The Amy Coney Barrett hearings were political theatre | US & Canada

Earlier this week, the American public closely followed the Congressional hearings of President Donald Trump’s Supreme Court candidate Amy Coney Barrett. Barrett spent four days answering questions about her background and legal opinions.

To a non-American, this may have been a useless exercise, given that Republicans have a 57-43 majority over the Senate Democrats, so Barrett’s confirmation is sure to pass by.

Historically, the Senate has rarely turned down a presidential supreme court candidate. The last time it did so was in 1987, when the Democratically controlled Senate refused to approve the appointment of Robert H. Bork by Republican President Ronald Regan for his conservative legal advice on key issues from civil rights to abortion.

Since these hearings have a predetermined outcome, they often turn into some kind of political theater. However, this does not mean that they are not important.

One of the most controversial aspects of Barrett’s confirmation hearings was their timing. President Trump decided to push the nomination just days after the death of Supreme Court Justice Ruth Bader Ginsburg in September. The hearings were scheduled just weeks before the US election, amid a public health emergency and COVID-19 outbreaks in the White House and Congress.

Democrats lamented the fact that the Senate was spending time on this confirmation process rather than passing a COVID-19 economic aid package, while putting people at risk by gathering individuals in a room to conduct the hearings. This, many argued, unnecessarily exposed senators and others to possible COVID-19 contamination.

There are two main reasons the Republicans are rushing.

First, the Supreme Court will rule a case over the Affordable Care Act (ACA) – President Barack Obama’s premier domestic political achievement that reformed the health system and expanded health insurance coverage – and both Trump and Republicans are counting on Barrett to help overturn it .

Second, it looks increasingly likely that Democratic challenger Joe Biden will defeat Trump in the upcoming election while Republicans may lose control of the Senate. The consolidation of a conservative majority with the approval of three nominations for the incumbent Republican president by the Supreme Court is a solid victory for the Republican party that could outlast a Democratic-controlled presidency and a Democratic-controlled Congress.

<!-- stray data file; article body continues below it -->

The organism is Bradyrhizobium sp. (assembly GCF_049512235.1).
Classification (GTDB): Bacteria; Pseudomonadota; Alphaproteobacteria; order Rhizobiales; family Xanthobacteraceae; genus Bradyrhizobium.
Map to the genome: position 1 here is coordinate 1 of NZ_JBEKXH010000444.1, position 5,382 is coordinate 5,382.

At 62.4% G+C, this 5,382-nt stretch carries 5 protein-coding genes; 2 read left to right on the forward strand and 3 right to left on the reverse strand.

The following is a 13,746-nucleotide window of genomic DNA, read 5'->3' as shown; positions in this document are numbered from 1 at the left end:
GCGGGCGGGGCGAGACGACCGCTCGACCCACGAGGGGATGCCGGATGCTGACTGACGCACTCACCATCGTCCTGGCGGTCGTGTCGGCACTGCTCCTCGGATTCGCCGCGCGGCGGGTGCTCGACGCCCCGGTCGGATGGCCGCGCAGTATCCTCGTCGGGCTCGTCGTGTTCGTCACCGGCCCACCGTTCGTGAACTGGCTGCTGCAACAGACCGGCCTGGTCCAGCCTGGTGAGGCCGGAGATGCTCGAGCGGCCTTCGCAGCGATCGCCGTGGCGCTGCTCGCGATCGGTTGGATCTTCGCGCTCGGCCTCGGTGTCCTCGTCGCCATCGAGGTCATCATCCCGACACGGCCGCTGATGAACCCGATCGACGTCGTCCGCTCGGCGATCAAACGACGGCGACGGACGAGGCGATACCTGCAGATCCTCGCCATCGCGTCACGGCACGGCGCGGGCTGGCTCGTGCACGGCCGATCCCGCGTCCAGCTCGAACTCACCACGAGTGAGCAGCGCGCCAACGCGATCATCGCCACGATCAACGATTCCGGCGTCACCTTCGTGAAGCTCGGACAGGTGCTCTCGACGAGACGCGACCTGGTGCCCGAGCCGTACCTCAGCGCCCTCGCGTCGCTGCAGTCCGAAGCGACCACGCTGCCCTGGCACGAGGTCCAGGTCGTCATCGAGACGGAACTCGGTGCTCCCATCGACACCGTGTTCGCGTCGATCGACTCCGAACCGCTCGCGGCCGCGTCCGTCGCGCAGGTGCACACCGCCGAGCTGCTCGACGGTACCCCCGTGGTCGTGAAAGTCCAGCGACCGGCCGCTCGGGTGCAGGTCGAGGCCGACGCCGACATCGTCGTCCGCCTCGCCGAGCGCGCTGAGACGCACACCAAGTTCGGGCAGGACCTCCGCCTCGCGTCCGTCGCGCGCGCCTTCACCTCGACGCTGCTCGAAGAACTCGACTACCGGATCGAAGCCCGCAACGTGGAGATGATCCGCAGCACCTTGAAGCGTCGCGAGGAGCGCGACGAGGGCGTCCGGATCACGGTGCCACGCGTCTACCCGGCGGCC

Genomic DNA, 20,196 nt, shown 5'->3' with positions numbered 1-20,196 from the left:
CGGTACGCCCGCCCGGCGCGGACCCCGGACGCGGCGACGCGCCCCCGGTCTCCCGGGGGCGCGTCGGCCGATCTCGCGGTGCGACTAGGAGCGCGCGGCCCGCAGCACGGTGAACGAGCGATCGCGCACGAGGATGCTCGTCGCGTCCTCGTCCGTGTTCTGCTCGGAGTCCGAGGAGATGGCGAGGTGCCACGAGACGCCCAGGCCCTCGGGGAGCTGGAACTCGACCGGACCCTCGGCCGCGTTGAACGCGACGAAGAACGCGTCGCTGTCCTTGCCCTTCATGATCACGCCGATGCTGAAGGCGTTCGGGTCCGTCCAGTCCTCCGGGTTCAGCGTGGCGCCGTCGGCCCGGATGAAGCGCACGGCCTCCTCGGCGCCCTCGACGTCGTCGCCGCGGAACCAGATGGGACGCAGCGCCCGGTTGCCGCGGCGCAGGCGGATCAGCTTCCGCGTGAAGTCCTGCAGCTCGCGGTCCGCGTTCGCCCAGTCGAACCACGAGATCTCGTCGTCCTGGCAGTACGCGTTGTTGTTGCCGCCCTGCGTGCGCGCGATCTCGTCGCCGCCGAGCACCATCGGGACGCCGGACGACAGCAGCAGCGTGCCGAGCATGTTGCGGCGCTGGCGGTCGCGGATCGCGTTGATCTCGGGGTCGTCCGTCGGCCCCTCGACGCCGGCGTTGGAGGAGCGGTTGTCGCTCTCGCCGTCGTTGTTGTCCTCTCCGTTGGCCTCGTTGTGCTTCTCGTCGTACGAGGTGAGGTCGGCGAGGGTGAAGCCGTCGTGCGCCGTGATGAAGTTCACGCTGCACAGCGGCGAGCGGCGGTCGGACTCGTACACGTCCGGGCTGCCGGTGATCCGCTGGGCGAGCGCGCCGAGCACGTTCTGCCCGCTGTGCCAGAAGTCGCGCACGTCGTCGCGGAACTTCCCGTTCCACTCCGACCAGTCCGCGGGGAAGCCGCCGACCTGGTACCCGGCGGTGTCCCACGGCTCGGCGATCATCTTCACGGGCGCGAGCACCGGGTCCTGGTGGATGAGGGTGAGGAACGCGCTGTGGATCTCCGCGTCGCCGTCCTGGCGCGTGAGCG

In promoting these rushed hearings, the Republicans are violating their own past practices. When President Obama had the opportunity to appoint a Supreme Court judge ahead of the 2016 presidential election, Senate Republicans refused to hold hearings and insisted that the process be postponed until after the American vote. This time when it is in their political interest to expedite a nomination before the elections, they don’t seem to have any qualms about doing so.

Democrats on the committee use the hearings not only to brief Bennett on important policy issues to rule on as a Supreme Court judge, but also to appeal to voters. Democrats, including Vice Presidential candidate Kamala Harris, used their time to articulate why these hearings are problematic and how they reflect the failed leadership of President Trump and the Republican Party.

Barrett gave little information on how she would decide in American politics today on hot spots like abortion, the Affordable Care Act (Obamacare), gun rights cases, and litigation that could arise in the upcoming presidential election. She was asked about her personal views, which she masterfully failed to answer. However, it has clearly described its legal philosophy known as originalism. When asked to describe this concept, she said the following:

“I interpret the Constitution as law, interpret its text as text and understand that it has the meaning it had at the time people ratified it. So this meaning does not change over time. And it’s not up to me to update it or bring in my own policy views. “